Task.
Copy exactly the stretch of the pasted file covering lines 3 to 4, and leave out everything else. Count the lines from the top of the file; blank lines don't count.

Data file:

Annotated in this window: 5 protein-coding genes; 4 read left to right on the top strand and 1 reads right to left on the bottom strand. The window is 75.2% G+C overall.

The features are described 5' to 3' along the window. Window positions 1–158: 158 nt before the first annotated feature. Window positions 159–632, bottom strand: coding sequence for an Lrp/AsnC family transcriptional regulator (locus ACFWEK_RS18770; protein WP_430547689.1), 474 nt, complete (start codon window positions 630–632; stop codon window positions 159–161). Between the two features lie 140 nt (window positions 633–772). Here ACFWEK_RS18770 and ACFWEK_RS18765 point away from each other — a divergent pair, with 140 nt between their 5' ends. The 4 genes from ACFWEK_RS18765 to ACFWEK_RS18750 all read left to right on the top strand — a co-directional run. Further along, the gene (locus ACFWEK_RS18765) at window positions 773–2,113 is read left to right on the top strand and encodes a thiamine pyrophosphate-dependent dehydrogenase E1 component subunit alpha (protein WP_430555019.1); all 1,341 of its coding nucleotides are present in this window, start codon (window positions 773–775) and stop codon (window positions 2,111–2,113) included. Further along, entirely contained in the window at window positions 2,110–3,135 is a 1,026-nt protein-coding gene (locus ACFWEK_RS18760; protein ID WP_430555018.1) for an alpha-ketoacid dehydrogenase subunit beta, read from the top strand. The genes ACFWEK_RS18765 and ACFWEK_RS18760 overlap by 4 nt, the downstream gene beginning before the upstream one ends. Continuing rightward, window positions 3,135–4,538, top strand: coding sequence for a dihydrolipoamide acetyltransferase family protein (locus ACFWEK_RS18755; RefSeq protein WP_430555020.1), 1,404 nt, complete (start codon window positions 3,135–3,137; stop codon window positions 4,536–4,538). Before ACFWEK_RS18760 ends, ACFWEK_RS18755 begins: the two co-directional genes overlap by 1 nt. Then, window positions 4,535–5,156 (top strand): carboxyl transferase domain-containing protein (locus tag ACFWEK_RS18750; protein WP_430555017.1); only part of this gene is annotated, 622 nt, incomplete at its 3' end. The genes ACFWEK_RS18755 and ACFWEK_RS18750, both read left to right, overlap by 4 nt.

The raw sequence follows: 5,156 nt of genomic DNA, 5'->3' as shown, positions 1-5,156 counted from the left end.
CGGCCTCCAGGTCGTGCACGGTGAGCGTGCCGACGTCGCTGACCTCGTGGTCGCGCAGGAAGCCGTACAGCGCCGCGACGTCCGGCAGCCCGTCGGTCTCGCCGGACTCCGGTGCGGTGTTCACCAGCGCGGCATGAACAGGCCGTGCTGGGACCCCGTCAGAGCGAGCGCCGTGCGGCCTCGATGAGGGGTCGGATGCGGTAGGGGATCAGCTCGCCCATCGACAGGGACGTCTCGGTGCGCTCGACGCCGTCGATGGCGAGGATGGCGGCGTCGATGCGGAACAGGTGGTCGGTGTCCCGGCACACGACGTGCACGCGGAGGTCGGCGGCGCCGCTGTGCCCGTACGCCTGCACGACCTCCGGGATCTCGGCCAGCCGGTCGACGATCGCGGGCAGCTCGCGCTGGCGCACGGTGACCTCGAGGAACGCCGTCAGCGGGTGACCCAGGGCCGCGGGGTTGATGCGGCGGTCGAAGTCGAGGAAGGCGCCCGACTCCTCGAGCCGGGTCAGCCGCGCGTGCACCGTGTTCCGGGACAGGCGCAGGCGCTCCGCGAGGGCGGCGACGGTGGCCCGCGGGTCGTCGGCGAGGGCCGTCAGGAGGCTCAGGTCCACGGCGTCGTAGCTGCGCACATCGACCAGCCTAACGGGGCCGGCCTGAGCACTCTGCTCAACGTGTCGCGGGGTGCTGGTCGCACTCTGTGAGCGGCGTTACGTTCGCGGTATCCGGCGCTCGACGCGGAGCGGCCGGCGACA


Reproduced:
The raw sequence follows: 5,156 nt of genomic DNA, 5'->3' as shown, positions 1-5,156 counted from the left end.
CGGCCTCCAGGTCGTGCACGGTGAGCGTGCCGACGTCGCTGACCTCGTGGTCGCGCAGGAAGCCGTACAGCGCCGCGACGTCCGGCAGCCCGTCGGTCTCGCCGGACTCCGGTGCGGTGTTCACCAGCGCGGCATGAACAGGCCGTGCTGGGACCCCGTCAGAGCGAGCGCCGTGCGGCCTCGATGAGGGGTCGGATGCGGTAGGGGATCAGCTCGCCCATCGACAGGGACGTCTCGGTGCGCTCGACGCCGTCGATGGCGAGGATGGCGGCGTCGATGCGGAACAGGTGGTCGGTGTCCCGGCACACGACGTGCACGCGGAGGTCGGCGGCGCCGCTGTGCCCGTACGCCTGCACGACCTCCGGGATCTCGGCCAGCCGGTCGACGATCGCGGGCAGCTCGCGCTGGCGCACGGTGACCTCGAGGAACGCCGTCAGCGGGTGACCCAGGGCCGCGGGGTTGATGCGGCGGTCGAAGTCGAGGAAGGCGCCCGACTCCTCGAGCCGGGTCAGCCGCGCGTGCACCGTGTTCCGGGACAGGCGCAGGCGCTCCGCGAGGGCGGCGACGGTGGCCCGCGGGTCGTCGGCGAGGGCCGTCAGGAGGCTCAGGTCCACGGCGTCGTAGCTGCGCACATCGACCAGCCTAACGGGGCCGGCCTGAGCACTCTGCTCAACGTGTCGCGGGGTGCTGGTCGCACTCTGTGAGCGGCGTTACGTTCGCGGTATCCGGCGCTCGACGCGGAGCGGCCGGCGACA